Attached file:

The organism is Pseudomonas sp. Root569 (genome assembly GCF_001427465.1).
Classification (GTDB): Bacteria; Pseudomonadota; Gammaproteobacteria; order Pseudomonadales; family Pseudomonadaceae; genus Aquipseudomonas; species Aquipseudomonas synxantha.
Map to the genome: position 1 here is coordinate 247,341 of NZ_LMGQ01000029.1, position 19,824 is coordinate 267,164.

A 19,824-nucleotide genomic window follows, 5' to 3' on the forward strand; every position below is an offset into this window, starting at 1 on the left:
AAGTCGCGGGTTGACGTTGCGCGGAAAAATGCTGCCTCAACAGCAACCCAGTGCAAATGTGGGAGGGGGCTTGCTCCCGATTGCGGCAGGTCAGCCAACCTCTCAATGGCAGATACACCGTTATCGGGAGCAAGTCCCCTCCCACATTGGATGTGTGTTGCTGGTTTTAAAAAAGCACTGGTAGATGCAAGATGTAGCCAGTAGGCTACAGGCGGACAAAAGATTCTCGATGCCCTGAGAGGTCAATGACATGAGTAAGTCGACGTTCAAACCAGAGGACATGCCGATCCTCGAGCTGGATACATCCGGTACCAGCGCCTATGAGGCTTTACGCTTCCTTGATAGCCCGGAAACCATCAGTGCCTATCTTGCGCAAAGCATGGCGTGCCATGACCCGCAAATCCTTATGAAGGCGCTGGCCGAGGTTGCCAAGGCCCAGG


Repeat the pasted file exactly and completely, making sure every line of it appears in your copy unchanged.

The organism is Pseudomonas sp. Root569 (genome assembly GCF_001427465.1).
Classification (GTDB): Bacteria; Pseudomonadota; Gammaproteobacteria; order Pseudomonadales; family Pseudomonadaceae; genus Aquipseudomonas; species Aquipseudomonas synxantha.
Map to the genome: position 1 here is coordinate 247,341 of NZ_LMGQ01000029.1, position 19,824 is coordinate 267,164.

A 19,824-nucleotide genomic window follows, 5' to 3' on the forward strand; every position below is an offset into this window, starting at 1 on the left:
AAGTCGCGGGTTGACGTTGCGCGGAAAAATGCTGCCTCAACAGCAACCCAGTGCAAATGTGGGAGGGGGCTTGCTCCCGATTGCGGCAGGTCAGCCAACCTCTCAATGGCAGATACACCGTTATCGGGAGCAAGTCCCCTCCCACATTGGATGTGTGTTGCTGGTTTTAAAAAAGCACTGGTAGATGCAAGATGTAGCCAGTAGGCTACAGGCGGACAAAAGATTCTCGATGCCCTGAGAGGTCAATGACATGAGTAAGTCGACGTTCAAACCAGAGGACATGCCGATCCTCGAGCTGGATACATCCGGTACCAGCGCCTATGAGGCTTTACGCTTCCTTGATAGCCCGGAAACCATCAGTGCCTATCTTGCGCAAAGCATGGCGTGCCATGACCCGCAAATCCTTATGAAGGCGCTGGCCGAGGTTGCCAAGGCCCAGG